executable code, e.g., a primitive or the colon definition handler
   Direct threading is even simpler:
   ca = *ip++;
   goto *ca;
   @end example
   Of course we have packaged the whole thing neatly in macros called
   @code{NEXT} and @code{NEXT1} (the part of NEXT after fetching the cfa).
   @subsection Scheduling
   There is a little complication: Pipelined and superscalar processors,
   i.e., RISC and some modern CISC machines can process independent
   instructions while waiting for the results of an instruction. The
   compiler usually reorders (schedules) the instructions in a way that
   achieves good usage of these delay slots. However, on our first tries
   the compiler did not do well on scheduling primitives. E.g., for
   @code{+} implemented as
   @end example
   the NEXT comes strictly after the other code, i.e., there is nearly no
   scheduling. After a little thought the problem becomes clear: The
   compiler cannot know that sp and ip point to different addresses (and
   the version of @code{gcc} we used would not know it even if it could),
   so it could not move the load of the cfa above the store to the
   TOS. Indeed the pointers could be the same, if code on or very near the
   top of stack were executed. In the interest of speed we chose to forbid
   this probably unused ``feature'' and helped the compiler in scheduling:
   NEXT is divided into the loading part (@code{NEXT_P1}) and the goto part
   (@code{NEXT_P2}). @code{+} now looks like:
   @end example
   This can be scheduled optimally by the compiler (see \sect{TOS}).
   This division can be turned off with the switch @code{-DCISC_NEXT}. This
   switch is on by default on machines that do not profit from scheduling
   (e.g., the 80386), in order to preserve registers.
   @subsection Direct or Indirect Threaded?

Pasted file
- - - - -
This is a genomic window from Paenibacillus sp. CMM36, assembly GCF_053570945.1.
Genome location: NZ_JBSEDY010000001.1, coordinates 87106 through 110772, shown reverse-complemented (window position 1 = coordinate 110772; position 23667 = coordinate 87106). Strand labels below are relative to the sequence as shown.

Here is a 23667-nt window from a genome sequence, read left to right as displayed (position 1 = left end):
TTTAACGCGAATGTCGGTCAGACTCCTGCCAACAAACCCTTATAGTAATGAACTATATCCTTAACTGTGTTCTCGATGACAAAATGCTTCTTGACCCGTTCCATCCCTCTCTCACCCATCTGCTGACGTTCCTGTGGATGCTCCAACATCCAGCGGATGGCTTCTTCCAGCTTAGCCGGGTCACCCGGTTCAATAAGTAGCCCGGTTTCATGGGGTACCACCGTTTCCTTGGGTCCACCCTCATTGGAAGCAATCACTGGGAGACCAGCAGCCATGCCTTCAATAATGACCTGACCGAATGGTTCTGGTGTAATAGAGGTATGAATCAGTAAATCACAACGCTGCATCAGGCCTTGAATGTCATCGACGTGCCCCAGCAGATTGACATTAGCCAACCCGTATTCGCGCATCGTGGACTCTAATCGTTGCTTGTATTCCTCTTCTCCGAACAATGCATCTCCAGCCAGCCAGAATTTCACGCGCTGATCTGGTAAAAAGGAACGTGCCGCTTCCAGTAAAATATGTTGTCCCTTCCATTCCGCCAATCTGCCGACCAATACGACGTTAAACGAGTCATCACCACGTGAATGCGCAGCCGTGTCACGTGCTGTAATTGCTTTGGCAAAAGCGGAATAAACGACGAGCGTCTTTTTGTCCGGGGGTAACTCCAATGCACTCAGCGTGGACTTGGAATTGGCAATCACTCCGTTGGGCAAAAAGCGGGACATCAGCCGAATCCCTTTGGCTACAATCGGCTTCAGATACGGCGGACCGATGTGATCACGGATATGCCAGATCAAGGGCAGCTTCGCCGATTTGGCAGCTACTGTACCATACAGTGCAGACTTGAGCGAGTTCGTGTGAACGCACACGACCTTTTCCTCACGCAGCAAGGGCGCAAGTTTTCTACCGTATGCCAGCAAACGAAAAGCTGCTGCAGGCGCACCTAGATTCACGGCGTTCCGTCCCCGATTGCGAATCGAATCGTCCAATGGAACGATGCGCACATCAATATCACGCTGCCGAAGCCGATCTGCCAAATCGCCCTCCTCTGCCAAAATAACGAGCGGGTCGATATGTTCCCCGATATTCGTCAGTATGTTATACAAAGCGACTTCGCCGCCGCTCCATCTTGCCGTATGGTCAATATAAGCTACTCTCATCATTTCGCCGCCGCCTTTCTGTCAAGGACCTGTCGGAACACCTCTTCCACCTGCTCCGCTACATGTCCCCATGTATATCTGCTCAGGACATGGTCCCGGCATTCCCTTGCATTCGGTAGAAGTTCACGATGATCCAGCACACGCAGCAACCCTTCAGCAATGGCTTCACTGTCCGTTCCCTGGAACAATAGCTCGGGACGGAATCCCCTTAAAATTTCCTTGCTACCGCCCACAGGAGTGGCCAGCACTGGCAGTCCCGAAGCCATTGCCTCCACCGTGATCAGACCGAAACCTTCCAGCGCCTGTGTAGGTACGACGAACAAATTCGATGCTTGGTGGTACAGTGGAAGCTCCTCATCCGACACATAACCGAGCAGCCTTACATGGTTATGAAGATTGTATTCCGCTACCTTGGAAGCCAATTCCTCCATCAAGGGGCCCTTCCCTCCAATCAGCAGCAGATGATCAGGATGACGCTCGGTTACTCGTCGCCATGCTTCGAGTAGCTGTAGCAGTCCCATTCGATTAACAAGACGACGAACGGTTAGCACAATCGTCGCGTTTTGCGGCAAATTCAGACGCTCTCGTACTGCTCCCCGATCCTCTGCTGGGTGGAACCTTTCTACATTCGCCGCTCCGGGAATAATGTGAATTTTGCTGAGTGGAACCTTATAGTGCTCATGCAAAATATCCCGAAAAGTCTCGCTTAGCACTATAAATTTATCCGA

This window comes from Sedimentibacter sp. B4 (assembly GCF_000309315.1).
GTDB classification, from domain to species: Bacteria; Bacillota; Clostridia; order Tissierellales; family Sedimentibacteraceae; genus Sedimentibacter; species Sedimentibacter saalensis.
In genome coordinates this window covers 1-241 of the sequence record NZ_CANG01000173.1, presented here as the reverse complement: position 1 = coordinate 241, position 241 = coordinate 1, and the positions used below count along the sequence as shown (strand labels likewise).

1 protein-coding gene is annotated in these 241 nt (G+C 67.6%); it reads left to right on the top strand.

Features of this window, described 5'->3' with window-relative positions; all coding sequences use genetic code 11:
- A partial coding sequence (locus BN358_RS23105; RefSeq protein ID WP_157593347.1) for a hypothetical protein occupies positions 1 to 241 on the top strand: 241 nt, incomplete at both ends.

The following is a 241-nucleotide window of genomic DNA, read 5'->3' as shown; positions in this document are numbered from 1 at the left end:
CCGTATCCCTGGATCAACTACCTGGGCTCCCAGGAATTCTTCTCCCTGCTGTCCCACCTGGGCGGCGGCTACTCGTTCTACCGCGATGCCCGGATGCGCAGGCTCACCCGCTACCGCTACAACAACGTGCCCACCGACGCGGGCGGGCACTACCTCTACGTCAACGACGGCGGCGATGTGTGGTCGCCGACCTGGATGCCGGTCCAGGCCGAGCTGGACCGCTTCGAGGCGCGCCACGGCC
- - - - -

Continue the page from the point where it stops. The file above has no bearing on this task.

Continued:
Both! After packaging the nasty details in macro definitions we
   realized that we could switch between direct and indirect threading by
   simply setting a compilation flag (@code{-DDIRECT_THREADED}) and
   defining a few machine-specific macros for the direct-threading case.
   On the Forth level we also offer access words that hide the
   differences between the threading methods (@pxref{Threading Words}).
   Indirect threading is implemented completely
   machine-independently. Direct threading needs routines for creating
   jumps to the executable code (e.g. to docol or dodoes). These routines
   are inherently machine-dependent, but they do not amount to many source
   lines. I.e., even porting direct threading to a new machine is a small
   @subsection DOES>
   One of the most complex parts of a Forth engine is @code{dodoes}, i.e.,
   the chunk of code executed by every word defined by a
   @code{CREATE}...@code{DOES>} pair. The main problem here is: How to find
   the Forth code to be executed, i.e. the code after the @code{DOES>} (the
   DOES-code)? There are two solutions:
   In fig-Forth the code field points directly to the dodoes and the
   DOES-code address is stored in the cell after the code address
   (i.e. at cfa cell+). It may seem that this solution is illegal in the
   Forth-79 and all later standards, because in fig-Forth this address
   lies in the body (which is illegal in these standards). However, by
   making the code field larger for all words this solution becomes legal
   again. We use this approach for the indirect threaded version. Leaving
   a cell unused in most words is a bit wasteful, but on the machines we
   are targetting this is hardly a problem. The other reason for having a
   code field size of two cells is to avoid having different image files
   for direct and indirect threaded systems (@pxref{image-format}).
   The other approach is that the code field points or jumps to the cell
   after @code{DOES}. In this variant there is a jump to @code{dodoes} at
   this address. @code{dodoes} can then get the DOES-code address by
   computing the code address, i.e., the address of the jump to dodoes,
   and add the length of that jump field. A variant of this is to have a
   call to @code{dodoes} after the @code{DOES>}; then the return address
   (which can be found in the return register on RISCs) is the DOES-code
   address. Since the two cells available in the code field are usually
   used up by the jump to the code address in direct threading, we use
   this approach for direct threading. We did not want to add another
   cell to the code field.
   @section Primitives
   @subsection Automatic Generation